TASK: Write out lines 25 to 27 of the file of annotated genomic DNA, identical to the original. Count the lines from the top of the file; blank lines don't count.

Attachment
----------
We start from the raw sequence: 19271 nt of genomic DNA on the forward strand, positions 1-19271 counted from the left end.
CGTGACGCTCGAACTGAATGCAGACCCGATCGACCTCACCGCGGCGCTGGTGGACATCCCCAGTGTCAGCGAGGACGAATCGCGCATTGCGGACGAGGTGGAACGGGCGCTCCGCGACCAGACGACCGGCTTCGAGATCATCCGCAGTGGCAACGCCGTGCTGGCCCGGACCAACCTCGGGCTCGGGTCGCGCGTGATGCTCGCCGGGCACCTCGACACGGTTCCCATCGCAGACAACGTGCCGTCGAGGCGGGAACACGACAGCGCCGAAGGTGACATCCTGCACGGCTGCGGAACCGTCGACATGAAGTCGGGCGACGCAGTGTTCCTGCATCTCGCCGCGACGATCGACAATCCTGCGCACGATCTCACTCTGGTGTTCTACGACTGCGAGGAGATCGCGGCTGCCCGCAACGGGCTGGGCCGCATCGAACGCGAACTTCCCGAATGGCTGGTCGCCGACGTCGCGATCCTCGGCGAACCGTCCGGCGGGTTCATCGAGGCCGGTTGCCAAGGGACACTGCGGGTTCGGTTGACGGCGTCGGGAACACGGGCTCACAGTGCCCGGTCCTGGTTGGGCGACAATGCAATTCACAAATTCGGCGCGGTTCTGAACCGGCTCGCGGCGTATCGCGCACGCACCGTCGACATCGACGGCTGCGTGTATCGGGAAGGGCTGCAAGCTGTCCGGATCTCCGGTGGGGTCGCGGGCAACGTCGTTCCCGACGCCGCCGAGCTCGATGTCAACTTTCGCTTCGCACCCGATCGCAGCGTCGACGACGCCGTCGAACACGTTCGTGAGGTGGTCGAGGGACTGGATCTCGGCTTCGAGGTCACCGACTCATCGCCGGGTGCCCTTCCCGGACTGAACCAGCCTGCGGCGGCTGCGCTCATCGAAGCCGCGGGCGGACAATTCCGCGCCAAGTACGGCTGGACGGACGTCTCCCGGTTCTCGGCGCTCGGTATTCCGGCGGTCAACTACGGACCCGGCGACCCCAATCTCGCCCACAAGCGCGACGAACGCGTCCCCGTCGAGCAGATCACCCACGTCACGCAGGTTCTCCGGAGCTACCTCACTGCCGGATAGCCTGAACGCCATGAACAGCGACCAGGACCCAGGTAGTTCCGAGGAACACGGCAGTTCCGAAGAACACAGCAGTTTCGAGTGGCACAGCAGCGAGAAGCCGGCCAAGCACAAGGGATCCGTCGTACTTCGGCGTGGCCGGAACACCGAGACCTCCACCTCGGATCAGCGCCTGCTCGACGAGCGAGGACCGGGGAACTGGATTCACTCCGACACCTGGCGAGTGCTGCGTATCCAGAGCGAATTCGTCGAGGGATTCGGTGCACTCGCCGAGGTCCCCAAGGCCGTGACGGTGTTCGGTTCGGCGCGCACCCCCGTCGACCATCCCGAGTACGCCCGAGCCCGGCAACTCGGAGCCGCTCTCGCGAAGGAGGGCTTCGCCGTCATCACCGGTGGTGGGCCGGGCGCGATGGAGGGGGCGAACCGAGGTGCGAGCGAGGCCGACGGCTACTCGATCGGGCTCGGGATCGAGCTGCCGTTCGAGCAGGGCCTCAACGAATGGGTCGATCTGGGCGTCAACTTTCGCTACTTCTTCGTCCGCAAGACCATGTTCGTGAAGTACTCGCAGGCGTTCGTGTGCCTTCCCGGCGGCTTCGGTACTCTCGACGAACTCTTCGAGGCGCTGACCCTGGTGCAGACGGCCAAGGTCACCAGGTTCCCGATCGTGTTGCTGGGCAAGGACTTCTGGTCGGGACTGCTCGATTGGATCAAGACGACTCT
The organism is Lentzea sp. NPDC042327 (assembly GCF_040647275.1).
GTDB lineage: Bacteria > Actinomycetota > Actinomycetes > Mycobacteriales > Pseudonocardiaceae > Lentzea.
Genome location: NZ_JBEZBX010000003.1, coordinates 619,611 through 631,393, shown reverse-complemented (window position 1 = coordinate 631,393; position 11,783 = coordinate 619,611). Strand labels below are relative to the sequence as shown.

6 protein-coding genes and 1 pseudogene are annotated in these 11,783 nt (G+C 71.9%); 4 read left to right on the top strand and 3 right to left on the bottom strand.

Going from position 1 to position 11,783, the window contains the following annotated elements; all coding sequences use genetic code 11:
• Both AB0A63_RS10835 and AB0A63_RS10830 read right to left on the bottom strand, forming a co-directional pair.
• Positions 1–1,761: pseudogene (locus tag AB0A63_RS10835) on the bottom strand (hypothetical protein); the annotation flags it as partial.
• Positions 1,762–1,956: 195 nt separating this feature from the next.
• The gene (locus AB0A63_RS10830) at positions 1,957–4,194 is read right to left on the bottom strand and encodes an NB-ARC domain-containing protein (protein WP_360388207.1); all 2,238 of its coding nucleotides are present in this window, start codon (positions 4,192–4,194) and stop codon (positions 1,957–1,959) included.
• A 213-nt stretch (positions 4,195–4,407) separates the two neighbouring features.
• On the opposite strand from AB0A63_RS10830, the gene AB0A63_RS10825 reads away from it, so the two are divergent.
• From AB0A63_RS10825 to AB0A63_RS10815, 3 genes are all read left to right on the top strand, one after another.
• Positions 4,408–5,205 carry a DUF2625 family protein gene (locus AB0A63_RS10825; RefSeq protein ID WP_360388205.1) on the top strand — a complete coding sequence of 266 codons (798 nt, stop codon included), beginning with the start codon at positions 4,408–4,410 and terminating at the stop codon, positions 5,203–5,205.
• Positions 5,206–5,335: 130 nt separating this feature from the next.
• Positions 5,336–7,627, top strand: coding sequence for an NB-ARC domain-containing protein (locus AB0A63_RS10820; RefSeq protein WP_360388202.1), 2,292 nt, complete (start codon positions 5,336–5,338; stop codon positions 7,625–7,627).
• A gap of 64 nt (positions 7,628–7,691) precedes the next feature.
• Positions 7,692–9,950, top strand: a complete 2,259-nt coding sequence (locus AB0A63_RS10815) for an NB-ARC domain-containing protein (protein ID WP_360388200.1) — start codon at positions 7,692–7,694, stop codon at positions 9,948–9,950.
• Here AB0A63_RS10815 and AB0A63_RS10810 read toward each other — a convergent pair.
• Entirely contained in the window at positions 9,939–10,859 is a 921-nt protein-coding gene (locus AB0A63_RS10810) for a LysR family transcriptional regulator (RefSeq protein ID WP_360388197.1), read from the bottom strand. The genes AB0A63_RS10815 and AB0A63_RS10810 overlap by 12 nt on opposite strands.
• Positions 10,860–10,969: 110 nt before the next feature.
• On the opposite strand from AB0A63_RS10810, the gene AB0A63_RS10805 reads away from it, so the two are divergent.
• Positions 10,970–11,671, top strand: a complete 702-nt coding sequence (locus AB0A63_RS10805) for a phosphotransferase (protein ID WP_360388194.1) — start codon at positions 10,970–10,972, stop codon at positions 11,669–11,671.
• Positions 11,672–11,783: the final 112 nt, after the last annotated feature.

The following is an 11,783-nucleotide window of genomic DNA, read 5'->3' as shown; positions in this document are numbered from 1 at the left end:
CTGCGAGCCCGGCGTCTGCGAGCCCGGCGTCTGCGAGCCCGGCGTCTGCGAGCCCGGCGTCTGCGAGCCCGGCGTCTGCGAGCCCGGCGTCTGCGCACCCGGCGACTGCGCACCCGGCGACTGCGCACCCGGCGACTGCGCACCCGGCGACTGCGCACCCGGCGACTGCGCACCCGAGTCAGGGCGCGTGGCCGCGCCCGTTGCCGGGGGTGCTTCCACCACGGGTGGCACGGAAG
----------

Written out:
• Positions 11,672–11,783: the final 112 nt, after the last annotated feature.

The following is an 11,783-nucleotide window of genomic DNA, read 5'->3' as shown; positions in this document are numbered from 1 at the left end:
CTGCGAGCCCGGCGTCTGCGAGCCCGGCGTCTGCGAGCCCGGCGTCTGCGAGCCCGGCGTCTGCGAGCCCGGCGTCTGCGAGCCCGGCGTCTGCGCACCCGGCGACTGCGCACCCGGCGACTGCGCACCCGGCGACTGCGCACCCGGCGACTGCGCACCCGGCGACTGCGCACCCGAGTCAGGGCGCGTGGCCGCGCCCGTTGCCGGGGGTGCTTCCACCACGGGTGGCACGGAAG